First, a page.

andrea said...

oh, I hear you, I do.

ward and I go round and round. we feel like we belong in new york. not necessarily right smack dab in the middle of manhattan, but somewhere close. I feel at home every time I am there. there are a million career possibilities for ward. but we rationalize ourselves out of moving every single time.

acumamakiki said...

Oh my. I understand this one so much. Even though we're just a scant 18 miles from NYC, it might as well be an ocean sometimes. But I dream and in 13 years, when Ava goes to college, we're SO moving back!! (=
I do understand the lure of Santa Monica though; we talked about moving back to Cali before we moved here to NJ and Santa Monica is where we wanted to be as well.

yolie said...

We went through something very similar when Em was a baby. It's a story I'll have to tell some other time. I know how strong the pull is and your pull sounds so reasonable compared to ours, I can't believe it can't come true! I'm a somewhat firm (more like tofu consistency) believer in "signs". Keep your eyes peeled for them and maybe you'll catch a glimpse of a door when it's just slightly open and maybe that will be the door you walk through that leads you to Hometown. It could happen.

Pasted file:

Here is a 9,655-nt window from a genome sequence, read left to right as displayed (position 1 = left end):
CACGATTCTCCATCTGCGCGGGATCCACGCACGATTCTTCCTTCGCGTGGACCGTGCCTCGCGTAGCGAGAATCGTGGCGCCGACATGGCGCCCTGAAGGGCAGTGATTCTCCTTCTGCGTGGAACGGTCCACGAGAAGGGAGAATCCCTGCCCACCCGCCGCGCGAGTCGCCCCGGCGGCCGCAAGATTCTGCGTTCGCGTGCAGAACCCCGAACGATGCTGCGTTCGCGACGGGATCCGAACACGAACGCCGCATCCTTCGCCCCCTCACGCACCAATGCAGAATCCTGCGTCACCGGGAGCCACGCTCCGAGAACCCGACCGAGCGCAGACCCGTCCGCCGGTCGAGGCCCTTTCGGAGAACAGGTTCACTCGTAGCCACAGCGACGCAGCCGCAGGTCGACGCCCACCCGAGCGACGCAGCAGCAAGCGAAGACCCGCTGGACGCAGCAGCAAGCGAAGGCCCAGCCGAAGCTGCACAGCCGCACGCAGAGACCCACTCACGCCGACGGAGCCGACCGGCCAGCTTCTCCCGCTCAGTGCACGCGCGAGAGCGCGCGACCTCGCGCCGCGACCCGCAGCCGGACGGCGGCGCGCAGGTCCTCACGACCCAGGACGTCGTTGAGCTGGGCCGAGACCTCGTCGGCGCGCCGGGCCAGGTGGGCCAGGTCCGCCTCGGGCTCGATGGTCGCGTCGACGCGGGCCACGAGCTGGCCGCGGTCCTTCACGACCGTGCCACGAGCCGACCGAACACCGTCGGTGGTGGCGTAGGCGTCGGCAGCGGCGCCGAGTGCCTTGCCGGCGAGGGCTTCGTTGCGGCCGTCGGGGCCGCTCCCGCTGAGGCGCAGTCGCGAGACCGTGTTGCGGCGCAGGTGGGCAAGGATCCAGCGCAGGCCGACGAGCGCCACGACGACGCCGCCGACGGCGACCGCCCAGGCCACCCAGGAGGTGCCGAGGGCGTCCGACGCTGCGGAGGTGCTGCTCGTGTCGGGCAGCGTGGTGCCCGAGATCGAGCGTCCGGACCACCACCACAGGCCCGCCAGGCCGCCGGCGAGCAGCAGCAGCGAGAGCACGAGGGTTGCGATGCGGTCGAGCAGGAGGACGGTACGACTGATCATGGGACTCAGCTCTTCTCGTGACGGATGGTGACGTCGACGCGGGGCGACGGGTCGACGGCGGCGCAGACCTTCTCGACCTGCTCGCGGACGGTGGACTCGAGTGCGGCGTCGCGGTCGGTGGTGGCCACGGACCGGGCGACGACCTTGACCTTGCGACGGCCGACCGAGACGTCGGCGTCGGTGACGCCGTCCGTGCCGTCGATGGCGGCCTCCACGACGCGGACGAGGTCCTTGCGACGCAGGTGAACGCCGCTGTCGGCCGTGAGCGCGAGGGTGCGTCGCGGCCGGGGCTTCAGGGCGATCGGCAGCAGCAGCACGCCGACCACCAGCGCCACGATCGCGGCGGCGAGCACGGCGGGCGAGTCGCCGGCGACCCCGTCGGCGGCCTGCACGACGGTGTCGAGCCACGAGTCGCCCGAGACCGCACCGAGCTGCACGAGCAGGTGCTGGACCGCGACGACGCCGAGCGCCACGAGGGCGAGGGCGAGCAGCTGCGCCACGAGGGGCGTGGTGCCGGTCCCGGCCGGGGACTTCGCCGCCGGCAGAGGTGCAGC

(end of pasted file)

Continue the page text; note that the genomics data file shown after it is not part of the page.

ESB said...

i, too, relate, and empathize.... we currently rent in a massively affluent picturesque crime-free suburb, complete with mansions, grass, trees, wildlife (owls, ducks, geese, and wild turkeys crossing the street) a lovely town center, fairs, etc etc. but the only color here is WHITE, the main breeding is WASP (with a church literally on every corner) and one is made to feel sub-par (at least i am) for not owning a yacht or 8-carat diamond ring or for not having celebrity-levels of $$$. why the hell would i live in such an unreal place? you might be asking.....well, it's gorgeous, crime-free, and very child-friendly. drivers actually stop for you when you cross the street. we know our neighbors. my daughter loves the duck pond. and for a suburb, it's not a bad commute. but i know there's no way i'll be able to last here much longer. in any other town, i'd be a cool middle-class chick. but here, i feel like i should be wearing a sign on my forehead reading IMPOSTER. the damage this place has done to my self-esteem is sad......i don't HAVE these silly thoughts in other towns.....but then i think of my child.....